Medical malpractice laws should not be only for patients, but also to protect doctors following evidence-based guidelines to treat their patients as well as to stay away from any medical liability.
But some doctors order unnecessary treatments and tests to protect themselves from lawsuits. That is why; reforms need to be made in medical malpractice laws to ensure that doctors focus more on treating their patients and follow evidence-based guidelines at wider level.
A lot of time goes between incorporating new research findings into common practice leading to limited impact of clinical guidelines. Hence, these reforms are important to ensure that evidence-based guidelines are routinely created and followed.
Generally, the role of medical malpractice laws in increased health care costs is underplayed. However, doctors commonly agree that these laws lead to unessential treatment and testing.
Medical malpractice law reforms can be achieved by imposing caps on liability, like limiting the amount of punitive damages. The strategy of providing a safe front to doctors who are following evidence-based guidelines can also be quite effective. This will also eliminate the possibility of doctors in certain areas adopting more intensive medical approach than others to avoid malpractice accusations.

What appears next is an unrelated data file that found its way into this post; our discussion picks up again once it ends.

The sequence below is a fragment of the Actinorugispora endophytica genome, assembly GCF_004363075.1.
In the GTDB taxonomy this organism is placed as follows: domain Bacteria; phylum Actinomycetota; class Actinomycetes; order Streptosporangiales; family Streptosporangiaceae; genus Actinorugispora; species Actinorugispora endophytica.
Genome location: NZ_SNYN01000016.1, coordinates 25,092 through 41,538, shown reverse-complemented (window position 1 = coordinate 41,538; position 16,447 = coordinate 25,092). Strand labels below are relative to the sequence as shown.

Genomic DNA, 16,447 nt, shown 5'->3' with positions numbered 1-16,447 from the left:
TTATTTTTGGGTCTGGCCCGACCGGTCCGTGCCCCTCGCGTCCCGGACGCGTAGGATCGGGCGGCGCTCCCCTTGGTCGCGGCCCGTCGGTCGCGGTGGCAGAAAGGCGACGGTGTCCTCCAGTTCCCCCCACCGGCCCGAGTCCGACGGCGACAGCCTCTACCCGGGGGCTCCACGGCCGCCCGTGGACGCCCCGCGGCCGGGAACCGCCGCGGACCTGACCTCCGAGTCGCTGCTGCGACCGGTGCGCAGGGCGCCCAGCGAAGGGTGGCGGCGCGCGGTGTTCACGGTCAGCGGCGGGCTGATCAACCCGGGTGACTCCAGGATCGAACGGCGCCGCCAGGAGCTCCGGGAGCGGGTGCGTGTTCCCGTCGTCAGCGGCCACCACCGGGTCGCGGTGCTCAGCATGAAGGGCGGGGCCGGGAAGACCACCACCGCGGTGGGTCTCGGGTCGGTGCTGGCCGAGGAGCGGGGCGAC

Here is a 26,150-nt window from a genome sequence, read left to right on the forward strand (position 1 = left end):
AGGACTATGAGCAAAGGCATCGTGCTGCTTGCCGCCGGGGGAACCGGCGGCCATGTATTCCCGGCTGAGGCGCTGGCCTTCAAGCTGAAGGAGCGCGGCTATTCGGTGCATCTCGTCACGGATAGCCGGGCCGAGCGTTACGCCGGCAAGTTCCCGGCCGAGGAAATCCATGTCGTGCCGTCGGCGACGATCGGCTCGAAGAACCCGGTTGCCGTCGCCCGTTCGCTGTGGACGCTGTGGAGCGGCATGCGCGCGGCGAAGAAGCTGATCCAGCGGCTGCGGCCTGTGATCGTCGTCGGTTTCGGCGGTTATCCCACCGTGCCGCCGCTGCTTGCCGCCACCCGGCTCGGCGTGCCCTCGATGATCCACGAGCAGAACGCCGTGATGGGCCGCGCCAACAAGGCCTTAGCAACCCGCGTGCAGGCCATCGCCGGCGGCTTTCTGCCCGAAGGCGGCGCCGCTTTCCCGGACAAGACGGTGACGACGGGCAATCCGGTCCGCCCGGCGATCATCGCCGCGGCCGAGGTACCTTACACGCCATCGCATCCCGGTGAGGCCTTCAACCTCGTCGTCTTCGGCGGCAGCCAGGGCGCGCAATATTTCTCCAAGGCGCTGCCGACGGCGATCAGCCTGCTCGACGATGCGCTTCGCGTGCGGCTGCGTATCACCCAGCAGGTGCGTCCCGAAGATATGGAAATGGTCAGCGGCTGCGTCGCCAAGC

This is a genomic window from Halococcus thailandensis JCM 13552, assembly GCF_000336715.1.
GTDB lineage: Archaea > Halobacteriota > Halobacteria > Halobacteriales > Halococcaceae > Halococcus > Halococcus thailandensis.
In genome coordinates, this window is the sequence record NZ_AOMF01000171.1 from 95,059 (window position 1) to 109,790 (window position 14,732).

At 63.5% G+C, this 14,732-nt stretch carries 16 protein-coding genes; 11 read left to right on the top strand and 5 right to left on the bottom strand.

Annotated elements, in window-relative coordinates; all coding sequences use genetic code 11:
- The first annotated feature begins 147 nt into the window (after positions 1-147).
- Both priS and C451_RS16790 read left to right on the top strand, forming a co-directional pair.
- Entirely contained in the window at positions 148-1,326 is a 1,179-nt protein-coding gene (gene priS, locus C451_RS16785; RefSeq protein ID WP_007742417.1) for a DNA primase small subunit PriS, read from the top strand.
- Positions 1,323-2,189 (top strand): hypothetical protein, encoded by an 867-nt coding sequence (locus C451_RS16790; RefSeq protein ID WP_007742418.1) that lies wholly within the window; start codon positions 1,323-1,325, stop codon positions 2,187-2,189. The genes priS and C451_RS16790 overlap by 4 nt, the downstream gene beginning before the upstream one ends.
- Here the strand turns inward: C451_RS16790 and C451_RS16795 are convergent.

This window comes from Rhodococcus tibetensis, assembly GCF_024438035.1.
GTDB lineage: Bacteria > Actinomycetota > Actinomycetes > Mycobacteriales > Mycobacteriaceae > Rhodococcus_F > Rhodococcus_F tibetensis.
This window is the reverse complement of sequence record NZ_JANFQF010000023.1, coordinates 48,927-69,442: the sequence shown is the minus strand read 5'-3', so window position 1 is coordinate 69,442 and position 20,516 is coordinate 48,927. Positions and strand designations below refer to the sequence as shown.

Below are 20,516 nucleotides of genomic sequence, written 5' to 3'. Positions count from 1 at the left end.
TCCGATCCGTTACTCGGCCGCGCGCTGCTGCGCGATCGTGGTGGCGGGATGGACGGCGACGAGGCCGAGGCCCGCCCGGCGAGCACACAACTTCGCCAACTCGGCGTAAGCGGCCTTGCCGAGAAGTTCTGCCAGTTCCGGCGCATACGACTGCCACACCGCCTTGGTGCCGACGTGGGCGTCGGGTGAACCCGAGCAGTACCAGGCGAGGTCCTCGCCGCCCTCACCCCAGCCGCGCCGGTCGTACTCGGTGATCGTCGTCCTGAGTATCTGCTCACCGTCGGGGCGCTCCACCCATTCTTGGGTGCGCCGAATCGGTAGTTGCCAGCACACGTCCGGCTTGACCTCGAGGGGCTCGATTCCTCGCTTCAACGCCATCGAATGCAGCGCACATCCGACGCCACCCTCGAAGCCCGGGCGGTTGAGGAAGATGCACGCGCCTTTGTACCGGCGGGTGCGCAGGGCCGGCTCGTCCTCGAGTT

For putting forward these reforms, large investments are required for researching the do’s and don’ts. The Health care reform act and the 2009 economic stimulus have provided for the additional financing needed for such research. Also, a Patient-Centered Outcomes Research is provided by the health care reform act.
This can be aided with use of better technology. Doctors’ computers can do more than keeping patients’ medical records. They can also give suggestions on the best approaches for your medical treatment. Doctors can pay for this technology by subsidies provided by the stimulus act.
Another effective way would be giving financial incentives to doctors for providing quality health care. Medicare payments should be made for quality rather than for service, according to the health care reform act.